Original Research - Special Collection: Social Memory Studies

Memory and history: Oral techniques in the East African context

Julius M. Gathogo
HTS Teologiese Studies / Theological Studies | Vol 77, No 2 | a6477 | DOI: https://doi.org/10.4102/hts.v77i2.6477 | © 2021 Julius M. Gathogo | This work is licensed under CC Attribution 4.0
Submitted: 18 January 2021 | Published: 14 July 2021

About the author(s)

Julius M. Gathogo, Department of Christian Spirituality, Church History, Missiology, Faculty of Humanities, University of South Africa, Pretoria, South Africa; Department of Philosophy and Religious Studies, Faculty of Humanities, Kenyatta University, Mombasa, Kenya; Faculty of Theology, ANCCI University, Amarillo, Texas, United States


Some historians have always erred in ignoring oral history methods, as it is always assumed wrongly that the only reliable and trustworthy source of history is the written word. The aim of this article is to underscore the nature and significance of oral histories, which rely on the memory of the narrators. In the case of both Ngugi wa Thiong’o’s and Wole Soyinka’s literary works, their respective childhood experiences are well captured, as they employ both the use of postcolonial and autobiography theories in their theoretical frameworks. In its methodology, this article relied heavily on extensive literature review, oral interviews and archival sources. In seeking to demonstrate the significance of oral history for the preservation of memory and for the writing of history in Africa, the author intends to build from both the above literary works and other theohistorical materials so as to convey the message that the methodology used in chronicling East African oral history, the history of Christian doctrines, Church history or social histories will require us to go beyond postcolonial theory and the theory of autobiography in order to harvest the rich and forward-moving historiographies that remain unexplored and/or unpublished altogether.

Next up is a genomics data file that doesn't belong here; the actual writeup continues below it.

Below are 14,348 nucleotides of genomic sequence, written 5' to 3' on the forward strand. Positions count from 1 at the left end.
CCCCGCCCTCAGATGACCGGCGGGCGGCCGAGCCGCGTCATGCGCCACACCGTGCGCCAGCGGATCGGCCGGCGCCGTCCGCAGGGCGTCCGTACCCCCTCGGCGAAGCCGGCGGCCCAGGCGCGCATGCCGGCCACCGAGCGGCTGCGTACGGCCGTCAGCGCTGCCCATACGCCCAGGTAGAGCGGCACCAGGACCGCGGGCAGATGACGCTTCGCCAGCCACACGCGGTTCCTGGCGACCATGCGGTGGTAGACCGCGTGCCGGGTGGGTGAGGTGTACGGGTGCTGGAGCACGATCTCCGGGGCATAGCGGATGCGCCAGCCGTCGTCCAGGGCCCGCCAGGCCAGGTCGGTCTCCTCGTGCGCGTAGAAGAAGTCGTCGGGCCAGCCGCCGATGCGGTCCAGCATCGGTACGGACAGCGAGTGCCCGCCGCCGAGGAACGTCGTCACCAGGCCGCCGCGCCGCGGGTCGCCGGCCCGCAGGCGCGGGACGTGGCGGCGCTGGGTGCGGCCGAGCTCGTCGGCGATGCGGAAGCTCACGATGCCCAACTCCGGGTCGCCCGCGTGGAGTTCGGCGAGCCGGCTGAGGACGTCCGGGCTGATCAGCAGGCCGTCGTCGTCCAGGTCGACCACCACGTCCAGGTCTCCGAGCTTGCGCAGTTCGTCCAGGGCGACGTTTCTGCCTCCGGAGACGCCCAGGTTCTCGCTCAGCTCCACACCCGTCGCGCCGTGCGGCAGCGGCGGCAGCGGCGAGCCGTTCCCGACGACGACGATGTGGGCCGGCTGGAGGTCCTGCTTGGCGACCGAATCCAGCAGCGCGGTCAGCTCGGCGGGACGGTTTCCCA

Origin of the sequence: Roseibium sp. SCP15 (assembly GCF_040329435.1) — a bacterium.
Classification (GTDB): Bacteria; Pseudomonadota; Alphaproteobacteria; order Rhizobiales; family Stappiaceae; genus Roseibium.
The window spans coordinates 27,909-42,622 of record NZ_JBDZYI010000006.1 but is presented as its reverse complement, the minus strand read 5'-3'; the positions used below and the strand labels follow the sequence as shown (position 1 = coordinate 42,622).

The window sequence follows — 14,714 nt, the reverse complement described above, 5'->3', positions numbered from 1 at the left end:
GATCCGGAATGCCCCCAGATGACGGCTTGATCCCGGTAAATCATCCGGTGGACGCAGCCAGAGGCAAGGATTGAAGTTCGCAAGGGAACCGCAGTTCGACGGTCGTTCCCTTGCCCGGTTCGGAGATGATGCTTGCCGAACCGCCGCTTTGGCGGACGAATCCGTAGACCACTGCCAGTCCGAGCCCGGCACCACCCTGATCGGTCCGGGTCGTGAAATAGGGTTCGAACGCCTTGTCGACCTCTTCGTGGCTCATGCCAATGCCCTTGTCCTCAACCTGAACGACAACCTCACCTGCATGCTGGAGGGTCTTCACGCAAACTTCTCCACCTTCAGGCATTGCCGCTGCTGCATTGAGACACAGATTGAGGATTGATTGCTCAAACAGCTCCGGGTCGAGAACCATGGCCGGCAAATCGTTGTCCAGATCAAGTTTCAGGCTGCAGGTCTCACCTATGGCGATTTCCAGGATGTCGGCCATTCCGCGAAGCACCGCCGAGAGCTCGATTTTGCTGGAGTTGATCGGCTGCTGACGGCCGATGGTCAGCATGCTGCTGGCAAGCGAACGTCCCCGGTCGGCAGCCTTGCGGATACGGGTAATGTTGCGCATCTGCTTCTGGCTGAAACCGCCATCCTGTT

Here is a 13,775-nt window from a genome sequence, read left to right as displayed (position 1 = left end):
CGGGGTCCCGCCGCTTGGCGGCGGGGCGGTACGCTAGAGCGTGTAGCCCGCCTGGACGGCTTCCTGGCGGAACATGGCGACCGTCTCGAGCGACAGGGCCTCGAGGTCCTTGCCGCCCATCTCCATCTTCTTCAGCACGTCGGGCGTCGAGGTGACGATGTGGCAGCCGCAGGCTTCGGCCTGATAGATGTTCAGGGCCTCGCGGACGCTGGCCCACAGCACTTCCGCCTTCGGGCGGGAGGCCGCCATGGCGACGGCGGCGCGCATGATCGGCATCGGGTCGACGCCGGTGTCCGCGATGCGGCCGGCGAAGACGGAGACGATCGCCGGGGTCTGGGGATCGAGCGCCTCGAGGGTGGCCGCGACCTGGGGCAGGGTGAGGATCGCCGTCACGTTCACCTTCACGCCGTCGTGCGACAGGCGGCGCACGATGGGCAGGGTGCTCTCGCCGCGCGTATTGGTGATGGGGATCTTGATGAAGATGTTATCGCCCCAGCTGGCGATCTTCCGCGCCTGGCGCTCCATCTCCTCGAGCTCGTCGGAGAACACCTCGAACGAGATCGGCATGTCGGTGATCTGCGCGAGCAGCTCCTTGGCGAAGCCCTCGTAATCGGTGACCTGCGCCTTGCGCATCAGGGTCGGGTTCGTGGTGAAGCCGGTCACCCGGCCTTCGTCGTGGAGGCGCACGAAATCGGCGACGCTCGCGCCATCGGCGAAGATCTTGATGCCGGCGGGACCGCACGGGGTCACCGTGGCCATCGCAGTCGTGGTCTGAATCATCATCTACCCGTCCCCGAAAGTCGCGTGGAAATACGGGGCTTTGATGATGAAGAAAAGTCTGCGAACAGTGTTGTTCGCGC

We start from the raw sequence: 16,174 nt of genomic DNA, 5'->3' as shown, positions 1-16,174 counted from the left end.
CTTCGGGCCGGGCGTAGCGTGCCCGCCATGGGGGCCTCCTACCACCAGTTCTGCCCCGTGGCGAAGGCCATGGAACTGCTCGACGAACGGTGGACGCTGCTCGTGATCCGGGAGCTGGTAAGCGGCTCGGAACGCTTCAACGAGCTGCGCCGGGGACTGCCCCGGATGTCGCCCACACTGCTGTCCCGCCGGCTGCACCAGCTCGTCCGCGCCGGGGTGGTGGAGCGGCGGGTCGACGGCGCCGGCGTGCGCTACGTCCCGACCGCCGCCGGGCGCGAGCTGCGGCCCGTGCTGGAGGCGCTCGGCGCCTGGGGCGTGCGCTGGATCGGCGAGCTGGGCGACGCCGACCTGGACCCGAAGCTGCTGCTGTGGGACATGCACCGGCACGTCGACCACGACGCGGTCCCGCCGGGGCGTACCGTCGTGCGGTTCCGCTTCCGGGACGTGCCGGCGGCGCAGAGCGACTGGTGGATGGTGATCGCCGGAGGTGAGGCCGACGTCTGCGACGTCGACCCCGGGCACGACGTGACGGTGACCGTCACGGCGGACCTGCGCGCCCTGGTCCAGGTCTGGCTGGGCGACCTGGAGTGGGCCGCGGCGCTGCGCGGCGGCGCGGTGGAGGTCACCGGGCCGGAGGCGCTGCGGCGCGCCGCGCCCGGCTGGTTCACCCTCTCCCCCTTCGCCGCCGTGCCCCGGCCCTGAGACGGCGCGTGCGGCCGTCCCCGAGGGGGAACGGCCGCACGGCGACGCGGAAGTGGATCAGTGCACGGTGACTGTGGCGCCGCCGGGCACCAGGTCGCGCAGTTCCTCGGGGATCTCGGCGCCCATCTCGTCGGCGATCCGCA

Contribution: Memory as a critical tool that moves humanity forward is the main subject of this article. The article is relevant to the journal HTS Teologiese Studies/Theological Studies and the world of scholarship as it undertakes a multidisciplinary approach in engaging literary works with theo-historical works in order to build the case for oral techniques in modern scholarship.


postcolonial theory; theory of autobiography; oral history technique; ancestral memories; power of memory


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